Sicilian wine adventures – Part 8; with a little helping hand from the Rhone Valley


Indigenous is trendy. It’s cool to dare saying no to uniformity. That should however not stop producers from being innovative and seeking exciting, but perhaps unorthodox results. Take the Polena as an example. Donnafugata has found a way to put Cataratto, the most planted green grape on Sicily, on the map.

Well, it was on the map previously as well, but Cataratto has more likely been equivalent with quantity, simple wines and overproduction. A lot of the Cataratto’s ends up in the Marsala wines but with low yields, harvesting at night and adding a friend from the Rhone Valley, Donnafugata has introduced a great marriage – Polena, equal parts of Cataratto and Viognier.

There’s something about the label of Polena. I love the colors, the simple but yet elegant drawing. Feels perfect for the content. Labels and shape do affect us more than we would like to believe. I know what attracts me. I think. Are you aware of your weak spots?

If you don’t like the Polena label then just move on to what’s in it. The 2009 is such a refreshing drink, which might sound strange considering this Sicilian isn’t a Etna high-altitude vineyard. Donnafugata has solved the heat issue magnificently. The Viognier grapes are harvested already in August while the Cataratto, which possesses a higher acidity, is harvested in September. Aromas from the slightly perfumed Viognier combined with acidity and some mouth-fill from Cataratto; there you have the formula for success.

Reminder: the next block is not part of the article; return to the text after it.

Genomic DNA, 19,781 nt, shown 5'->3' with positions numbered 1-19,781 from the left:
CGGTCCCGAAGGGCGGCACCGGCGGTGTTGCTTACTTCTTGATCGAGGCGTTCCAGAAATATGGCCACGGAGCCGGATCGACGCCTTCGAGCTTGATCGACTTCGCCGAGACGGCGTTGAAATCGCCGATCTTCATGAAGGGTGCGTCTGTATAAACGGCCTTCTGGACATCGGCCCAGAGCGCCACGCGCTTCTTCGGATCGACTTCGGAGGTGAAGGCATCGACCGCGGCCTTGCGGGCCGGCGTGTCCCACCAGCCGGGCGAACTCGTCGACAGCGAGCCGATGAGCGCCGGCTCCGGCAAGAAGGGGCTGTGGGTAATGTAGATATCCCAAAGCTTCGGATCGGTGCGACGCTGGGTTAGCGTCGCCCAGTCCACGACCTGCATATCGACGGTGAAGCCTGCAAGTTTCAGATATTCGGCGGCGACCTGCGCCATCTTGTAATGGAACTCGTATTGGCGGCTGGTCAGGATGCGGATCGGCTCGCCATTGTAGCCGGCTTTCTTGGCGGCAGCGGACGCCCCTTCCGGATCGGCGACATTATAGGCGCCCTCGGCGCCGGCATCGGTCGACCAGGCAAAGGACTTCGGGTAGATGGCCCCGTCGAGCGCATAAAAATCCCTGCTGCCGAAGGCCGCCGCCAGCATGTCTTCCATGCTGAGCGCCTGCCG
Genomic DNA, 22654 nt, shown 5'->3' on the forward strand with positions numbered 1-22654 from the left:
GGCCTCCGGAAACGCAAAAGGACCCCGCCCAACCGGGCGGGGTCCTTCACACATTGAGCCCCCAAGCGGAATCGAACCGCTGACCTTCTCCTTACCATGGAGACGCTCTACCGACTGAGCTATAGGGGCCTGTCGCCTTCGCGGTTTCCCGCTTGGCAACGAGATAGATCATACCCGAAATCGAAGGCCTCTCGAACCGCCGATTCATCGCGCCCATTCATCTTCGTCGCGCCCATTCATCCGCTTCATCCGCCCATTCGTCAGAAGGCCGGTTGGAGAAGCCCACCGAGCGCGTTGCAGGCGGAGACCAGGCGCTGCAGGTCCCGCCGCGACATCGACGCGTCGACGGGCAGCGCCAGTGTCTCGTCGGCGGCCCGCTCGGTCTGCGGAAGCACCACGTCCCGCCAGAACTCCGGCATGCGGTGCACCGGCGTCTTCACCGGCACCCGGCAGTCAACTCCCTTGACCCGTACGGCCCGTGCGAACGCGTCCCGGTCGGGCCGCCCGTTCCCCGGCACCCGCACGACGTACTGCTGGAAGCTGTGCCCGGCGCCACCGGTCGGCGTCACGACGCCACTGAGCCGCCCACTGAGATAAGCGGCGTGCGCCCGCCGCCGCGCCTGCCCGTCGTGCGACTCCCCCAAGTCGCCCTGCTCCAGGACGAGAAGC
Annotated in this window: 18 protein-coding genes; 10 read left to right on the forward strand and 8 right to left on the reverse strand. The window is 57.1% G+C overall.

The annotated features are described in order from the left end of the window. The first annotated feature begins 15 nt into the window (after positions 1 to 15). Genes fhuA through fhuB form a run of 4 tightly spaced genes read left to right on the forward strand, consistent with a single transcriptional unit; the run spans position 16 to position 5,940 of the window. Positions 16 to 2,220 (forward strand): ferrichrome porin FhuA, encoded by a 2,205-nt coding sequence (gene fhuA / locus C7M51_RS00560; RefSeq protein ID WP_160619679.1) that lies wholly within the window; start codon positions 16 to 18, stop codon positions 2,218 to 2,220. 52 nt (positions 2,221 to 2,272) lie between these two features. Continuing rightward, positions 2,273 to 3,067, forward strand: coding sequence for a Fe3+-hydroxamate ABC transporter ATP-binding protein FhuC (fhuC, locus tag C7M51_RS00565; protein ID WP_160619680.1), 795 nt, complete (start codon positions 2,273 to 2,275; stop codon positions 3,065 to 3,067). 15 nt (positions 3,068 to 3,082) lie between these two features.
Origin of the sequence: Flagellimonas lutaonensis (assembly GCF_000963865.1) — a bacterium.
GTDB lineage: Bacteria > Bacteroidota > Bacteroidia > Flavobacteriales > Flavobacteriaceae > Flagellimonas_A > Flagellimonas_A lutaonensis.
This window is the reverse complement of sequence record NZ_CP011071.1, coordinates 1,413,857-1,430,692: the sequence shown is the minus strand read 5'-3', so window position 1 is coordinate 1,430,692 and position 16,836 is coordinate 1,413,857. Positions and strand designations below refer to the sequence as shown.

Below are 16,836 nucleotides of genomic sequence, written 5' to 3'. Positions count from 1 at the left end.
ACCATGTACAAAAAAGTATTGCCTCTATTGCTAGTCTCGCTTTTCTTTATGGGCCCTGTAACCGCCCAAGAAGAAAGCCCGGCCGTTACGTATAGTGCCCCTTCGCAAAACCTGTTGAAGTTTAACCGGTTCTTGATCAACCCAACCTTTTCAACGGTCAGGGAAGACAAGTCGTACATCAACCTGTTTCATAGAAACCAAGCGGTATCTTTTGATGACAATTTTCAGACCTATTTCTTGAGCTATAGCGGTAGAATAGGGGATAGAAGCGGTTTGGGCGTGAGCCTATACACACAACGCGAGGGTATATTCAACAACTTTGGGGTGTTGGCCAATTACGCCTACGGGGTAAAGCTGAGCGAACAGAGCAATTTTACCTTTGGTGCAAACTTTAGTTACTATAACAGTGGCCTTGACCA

Cataratto. Considered one of the indigenous grapes of Sicily and no-one seems able to track its origin. DNA typing in 2008 however, showed a close genetic similarity with Garganega. A possible parent?


Tasting note on the 2009 Polena, Donnafugata

Light yellow color. Hello beautiful! Love the floral scents, the white peaches, the lime and the generous amounts of wet rocks and smoke. So fresh. I’ve had the Polena a few times and noted floral scents on each occasion without really figuring out and identifying a specific flower. Now I now; it’s jasmine!

On the palate it is dry and crisp with fine peachy and mineral driven notes. Anjou pears, lemon peel, honey and fine balancing acidity. Refreshing and slightly smoky finish. A wine to drink young. Perfect starter or even better, to accompany a Sicilian Cuscusu.

Life seems so trouble-free when the Polena’s in the glass.

Less than eight euros. Quite a find!

2009 Polena, Cataratto/Viognier, Western Sicily, 86-87 p

PS. Polena is the wooden decoration that depicts fantastic feminine creatures on ships. They were believed to assure a safe voyage.